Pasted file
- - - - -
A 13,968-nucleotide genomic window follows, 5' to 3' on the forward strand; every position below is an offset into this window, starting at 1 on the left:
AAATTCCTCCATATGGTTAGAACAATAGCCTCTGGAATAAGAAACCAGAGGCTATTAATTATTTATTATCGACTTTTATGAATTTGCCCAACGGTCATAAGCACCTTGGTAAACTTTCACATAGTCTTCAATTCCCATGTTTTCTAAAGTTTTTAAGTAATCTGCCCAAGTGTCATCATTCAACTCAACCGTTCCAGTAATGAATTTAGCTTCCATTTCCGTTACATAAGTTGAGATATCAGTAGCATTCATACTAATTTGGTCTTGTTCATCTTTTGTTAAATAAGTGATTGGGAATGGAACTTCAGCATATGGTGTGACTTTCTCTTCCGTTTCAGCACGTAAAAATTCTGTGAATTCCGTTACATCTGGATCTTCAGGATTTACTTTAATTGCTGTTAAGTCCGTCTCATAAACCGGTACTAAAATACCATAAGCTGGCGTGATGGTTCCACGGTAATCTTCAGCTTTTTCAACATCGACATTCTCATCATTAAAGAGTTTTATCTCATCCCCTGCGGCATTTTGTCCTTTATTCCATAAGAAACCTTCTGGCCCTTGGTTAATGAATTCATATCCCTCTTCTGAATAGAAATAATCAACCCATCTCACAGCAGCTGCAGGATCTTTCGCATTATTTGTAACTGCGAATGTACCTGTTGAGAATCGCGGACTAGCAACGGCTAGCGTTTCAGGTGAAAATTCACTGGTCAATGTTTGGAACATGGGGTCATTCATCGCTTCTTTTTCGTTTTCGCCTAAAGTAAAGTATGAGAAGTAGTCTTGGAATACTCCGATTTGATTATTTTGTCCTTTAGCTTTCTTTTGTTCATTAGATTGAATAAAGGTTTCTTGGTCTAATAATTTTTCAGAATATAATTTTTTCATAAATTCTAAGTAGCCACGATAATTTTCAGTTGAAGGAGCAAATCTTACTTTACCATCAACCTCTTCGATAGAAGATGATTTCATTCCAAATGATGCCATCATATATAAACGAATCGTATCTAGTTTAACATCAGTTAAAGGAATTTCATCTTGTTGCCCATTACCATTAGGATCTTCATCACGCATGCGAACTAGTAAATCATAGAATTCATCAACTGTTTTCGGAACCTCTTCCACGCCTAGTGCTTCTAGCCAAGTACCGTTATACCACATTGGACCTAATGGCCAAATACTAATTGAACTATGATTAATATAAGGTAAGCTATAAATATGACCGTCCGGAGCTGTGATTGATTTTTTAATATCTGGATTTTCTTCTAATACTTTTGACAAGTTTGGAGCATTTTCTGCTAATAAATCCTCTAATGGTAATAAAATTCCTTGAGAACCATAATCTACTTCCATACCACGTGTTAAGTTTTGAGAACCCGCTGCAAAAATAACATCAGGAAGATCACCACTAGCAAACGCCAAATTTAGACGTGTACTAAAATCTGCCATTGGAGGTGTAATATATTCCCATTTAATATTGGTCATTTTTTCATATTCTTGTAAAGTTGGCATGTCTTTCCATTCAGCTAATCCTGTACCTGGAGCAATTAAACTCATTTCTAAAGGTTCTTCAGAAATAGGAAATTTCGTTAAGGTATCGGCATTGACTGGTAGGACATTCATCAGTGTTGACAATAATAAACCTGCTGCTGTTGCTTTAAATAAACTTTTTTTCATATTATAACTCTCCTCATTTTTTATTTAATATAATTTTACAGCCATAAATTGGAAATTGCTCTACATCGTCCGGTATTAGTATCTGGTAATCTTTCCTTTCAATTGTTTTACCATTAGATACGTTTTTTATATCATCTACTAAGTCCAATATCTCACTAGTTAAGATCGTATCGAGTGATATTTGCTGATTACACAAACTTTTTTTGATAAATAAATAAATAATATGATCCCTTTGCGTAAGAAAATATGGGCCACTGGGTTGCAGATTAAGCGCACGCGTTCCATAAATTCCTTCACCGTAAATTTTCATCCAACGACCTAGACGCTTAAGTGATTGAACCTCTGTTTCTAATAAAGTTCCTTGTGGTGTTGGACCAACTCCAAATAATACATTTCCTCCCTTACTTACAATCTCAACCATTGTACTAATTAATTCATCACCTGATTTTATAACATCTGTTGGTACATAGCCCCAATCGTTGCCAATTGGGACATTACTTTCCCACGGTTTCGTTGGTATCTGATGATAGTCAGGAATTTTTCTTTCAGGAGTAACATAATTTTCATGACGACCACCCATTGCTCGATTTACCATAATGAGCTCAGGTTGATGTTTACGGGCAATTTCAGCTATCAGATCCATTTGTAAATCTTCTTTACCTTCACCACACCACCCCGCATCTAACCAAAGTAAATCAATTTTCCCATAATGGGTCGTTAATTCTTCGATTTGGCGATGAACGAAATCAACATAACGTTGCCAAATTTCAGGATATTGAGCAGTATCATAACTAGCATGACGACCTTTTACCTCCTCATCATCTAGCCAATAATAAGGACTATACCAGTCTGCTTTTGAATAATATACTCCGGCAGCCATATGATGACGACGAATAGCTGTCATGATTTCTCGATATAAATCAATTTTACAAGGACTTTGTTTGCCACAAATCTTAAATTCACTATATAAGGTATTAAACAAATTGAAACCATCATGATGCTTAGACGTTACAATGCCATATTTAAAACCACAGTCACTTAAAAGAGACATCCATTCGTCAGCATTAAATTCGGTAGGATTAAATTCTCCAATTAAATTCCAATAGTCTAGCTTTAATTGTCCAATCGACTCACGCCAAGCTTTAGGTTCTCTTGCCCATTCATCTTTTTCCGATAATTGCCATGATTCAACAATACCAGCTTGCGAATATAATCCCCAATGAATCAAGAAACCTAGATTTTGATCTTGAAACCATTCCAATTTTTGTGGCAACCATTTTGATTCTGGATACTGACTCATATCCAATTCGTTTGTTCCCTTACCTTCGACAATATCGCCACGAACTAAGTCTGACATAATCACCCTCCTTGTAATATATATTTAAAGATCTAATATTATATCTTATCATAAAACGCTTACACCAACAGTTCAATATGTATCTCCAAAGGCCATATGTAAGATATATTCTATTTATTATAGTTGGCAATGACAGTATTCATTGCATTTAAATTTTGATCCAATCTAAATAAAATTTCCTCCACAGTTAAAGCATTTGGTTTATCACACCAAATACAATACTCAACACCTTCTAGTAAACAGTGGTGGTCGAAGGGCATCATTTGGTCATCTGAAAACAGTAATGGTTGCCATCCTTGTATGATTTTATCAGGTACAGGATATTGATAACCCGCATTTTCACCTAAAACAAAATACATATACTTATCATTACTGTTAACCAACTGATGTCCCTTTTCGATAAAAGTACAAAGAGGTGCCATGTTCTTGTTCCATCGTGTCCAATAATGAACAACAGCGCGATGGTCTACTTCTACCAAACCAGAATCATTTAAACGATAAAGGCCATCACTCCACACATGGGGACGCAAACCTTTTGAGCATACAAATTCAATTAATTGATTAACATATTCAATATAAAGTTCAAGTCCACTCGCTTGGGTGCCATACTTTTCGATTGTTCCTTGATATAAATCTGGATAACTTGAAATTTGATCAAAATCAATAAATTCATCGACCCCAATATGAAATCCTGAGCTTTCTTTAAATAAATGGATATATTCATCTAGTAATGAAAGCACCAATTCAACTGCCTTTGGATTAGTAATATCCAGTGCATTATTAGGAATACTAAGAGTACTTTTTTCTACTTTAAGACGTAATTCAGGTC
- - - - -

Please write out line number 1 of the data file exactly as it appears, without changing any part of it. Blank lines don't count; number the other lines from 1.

A 13,968-nucleotide genomic window follows, 5' to 3' on the forward strand; every position below is an offset into this window, starting at 1 on the left: